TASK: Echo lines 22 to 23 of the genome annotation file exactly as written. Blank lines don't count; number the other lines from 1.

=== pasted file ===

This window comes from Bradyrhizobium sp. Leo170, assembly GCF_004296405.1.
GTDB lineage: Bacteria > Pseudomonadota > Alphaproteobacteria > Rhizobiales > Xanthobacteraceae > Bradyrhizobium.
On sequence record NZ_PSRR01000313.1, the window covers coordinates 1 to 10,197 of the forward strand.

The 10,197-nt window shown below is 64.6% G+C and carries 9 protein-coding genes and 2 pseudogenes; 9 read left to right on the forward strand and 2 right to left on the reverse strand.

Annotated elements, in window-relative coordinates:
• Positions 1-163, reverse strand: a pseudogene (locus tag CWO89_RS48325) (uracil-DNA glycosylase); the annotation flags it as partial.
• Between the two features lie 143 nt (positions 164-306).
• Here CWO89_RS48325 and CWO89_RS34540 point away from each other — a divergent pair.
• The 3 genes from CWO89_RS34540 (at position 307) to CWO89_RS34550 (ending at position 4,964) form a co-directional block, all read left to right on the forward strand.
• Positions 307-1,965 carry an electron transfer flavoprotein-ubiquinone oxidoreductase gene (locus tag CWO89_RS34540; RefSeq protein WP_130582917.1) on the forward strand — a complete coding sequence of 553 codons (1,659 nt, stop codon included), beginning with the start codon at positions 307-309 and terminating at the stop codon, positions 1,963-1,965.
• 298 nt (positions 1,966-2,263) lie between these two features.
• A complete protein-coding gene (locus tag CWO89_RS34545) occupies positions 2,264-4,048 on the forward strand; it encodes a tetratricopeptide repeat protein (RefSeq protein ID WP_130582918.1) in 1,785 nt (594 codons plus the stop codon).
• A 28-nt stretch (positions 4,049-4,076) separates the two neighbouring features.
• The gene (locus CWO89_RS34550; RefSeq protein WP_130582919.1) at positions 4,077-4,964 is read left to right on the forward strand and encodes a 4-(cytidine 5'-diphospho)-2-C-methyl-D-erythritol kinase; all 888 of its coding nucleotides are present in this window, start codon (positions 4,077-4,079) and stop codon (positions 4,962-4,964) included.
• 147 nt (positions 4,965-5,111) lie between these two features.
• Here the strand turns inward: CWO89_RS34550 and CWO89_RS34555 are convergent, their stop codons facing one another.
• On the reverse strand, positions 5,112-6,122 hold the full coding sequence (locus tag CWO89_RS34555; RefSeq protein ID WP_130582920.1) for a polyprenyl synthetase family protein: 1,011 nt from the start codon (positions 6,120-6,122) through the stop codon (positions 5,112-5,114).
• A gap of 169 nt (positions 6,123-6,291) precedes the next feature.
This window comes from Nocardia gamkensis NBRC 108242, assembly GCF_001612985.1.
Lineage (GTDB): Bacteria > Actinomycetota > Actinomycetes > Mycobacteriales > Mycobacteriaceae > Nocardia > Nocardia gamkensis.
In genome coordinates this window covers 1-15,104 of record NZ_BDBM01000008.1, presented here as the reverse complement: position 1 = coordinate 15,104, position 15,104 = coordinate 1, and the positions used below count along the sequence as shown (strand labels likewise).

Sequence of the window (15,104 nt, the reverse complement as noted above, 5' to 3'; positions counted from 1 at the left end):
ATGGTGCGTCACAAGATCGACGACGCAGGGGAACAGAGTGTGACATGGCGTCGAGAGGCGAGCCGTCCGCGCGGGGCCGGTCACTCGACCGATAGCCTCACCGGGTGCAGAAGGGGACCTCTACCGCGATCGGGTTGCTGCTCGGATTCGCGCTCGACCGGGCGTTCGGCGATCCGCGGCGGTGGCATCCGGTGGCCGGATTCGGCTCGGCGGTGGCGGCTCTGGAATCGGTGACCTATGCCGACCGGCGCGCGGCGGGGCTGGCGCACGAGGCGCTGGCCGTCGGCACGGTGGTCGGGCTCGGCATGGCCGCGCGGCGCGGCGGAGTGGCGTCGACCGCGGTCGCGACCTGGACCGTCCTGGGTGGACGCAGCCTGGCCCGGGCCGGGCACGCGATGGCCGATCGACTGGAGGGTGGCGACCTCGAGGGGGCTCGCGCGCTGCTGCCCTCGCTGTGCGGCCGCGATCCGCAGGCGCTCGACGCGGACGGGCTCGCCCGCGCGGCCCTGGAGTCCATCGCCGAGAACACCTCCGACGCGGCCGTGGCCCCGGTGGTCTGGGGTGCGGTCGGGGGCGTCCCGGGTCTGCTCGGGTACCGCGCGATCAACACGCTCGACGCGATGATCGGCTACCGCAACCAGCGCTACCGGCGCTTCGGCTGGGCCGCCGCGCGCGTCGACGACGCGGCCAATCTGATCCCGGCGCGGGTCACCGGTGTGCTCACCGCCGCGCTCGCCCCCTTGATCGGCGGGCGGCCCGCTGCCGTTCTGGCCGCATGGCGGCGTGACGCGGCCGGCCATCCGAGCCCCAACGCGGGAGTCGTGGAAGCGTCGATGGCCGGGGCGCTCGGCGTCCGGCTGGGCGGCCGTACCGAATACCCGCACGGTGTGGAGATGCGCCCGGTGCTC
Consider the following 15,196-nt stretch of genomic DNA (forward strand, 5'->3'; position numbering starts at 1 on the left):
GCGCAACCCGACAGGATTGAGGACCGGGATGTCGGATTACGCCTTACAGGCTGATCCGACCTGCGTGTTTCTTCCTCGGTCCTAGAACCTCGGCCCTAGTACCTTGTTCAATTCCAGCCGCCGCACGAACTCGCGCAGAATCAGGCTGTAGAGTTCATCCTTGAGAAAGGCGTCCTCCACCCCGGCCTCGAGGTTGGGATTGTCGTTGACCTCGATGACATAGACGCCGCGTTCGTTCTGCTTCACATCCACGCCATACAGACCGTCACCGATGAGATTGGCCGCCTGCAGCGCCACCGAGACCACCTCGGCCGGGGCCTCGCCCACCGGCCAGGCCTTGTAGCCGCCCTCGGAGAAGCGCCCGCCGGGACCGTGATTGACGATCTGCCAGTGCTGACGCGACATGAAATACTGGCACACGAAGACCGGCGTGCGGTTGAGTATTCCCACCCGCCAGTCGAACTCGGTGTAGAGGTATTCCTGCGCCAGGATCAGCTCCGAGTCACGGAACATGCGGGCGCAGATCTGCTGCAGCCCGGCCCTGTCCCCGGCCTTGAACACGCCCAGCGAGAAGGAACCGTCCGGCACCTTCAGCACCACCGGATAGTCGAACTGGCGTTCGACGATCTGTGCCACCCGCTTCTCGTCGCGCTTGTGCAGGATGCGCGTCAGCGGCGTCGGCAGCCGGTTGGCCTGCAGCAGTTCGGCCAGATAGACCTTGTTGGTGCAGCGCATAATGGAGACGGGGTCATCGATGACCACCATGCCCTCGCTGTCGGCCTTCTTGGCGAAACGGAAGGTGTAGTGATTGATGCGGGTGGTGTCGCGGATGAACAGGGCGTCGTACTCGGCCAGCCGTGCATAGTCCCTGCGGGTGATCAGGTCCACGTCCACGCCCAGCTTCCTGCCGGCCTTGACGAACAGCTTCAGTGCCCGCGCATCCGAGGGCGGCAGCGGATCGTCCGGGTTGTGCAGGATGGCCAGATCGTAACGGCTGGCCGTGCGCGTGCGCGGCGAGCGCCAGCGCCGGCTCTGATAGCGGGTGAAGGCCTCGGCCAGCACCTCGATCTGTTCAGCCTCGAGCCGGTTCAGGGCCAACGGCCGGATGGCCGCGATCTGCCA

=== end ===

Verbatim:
Sequence of the window (15,104 nt, the reverse complement as noted above, 5' to 3'; positions counted from 1 at the left end):
ATGGTGCGTCACAAGATCGACGACGCAGGGGAACAGAGTGTGACATGGCGTCGAGAGGCGAGCCGTCCGCGCGGGGCCGGTCACTCGACCGATAGCCTCACCGGGTGCAGAAGGGGACCTCTACCGCGATCGGGTTGCTGCTCGGATTCGCGCTCGACCGGGCGTTCGGCGATCCGCGGCGGTGGCATCCGGTGGCCGGATTCGGCTCGGCGGTGGCGGCTCTGGAATCGGTGACCTATGCCGACCGGCGCGCGGCGGGGCTGGCGCACGAGGCGCTGGCCGTCGGCACGGTGGTCGGGCTCGGCATGGCCGCGCGGCGCGGCGGAGTGGCGTCGACCGCGGTCGCGACCTGGACCGTCCTGGGTGGACGCAGCCTGGCCCGGGCCGGGCACGCGATGGCCGATCGACTGGAGGGTGGCGACCTCGAGGGGGCTCGCGCGCTGCTGCCCTCGCTGTGCGGCCGCGATCCGCAGGCGCTCGACGCGGACGGGCTCGCCCGCGCGGCCCTGGAGTCCATCGCCGAGAACACCTCCGACGCGGCCGTGGCCCCGGTGGTCTGGGGTGCGGTCGGGGGCGTCCCGGGTCTGCTCGGGTACCGCGCGATCAACACGCTCGACGCGATGATCGGCTACCGCAACCAGCGCTACCGGCGCTTCGGCTGGGCCGCCGCGCGCGTCGACGACGCGGCCAATCTGATCCCGGCGCGGGTCACCGGTGTGCTCACCGCCGCGCTCGCCCCCTTGATCGGCGGGCGGCCCGCTGCCGTTCTGGCCGCATGGCGGCGTGACGCGGCCGGCCATCCGAGCCCCAACGCGGGAGTCGTGGAAGCGTCGATGGCCGGGGCGCTCGGCGTCCGGCTGGGCGGCCGTACCGAATACCCGCACGGTGTGGAGATGCGCCCGGTGCTC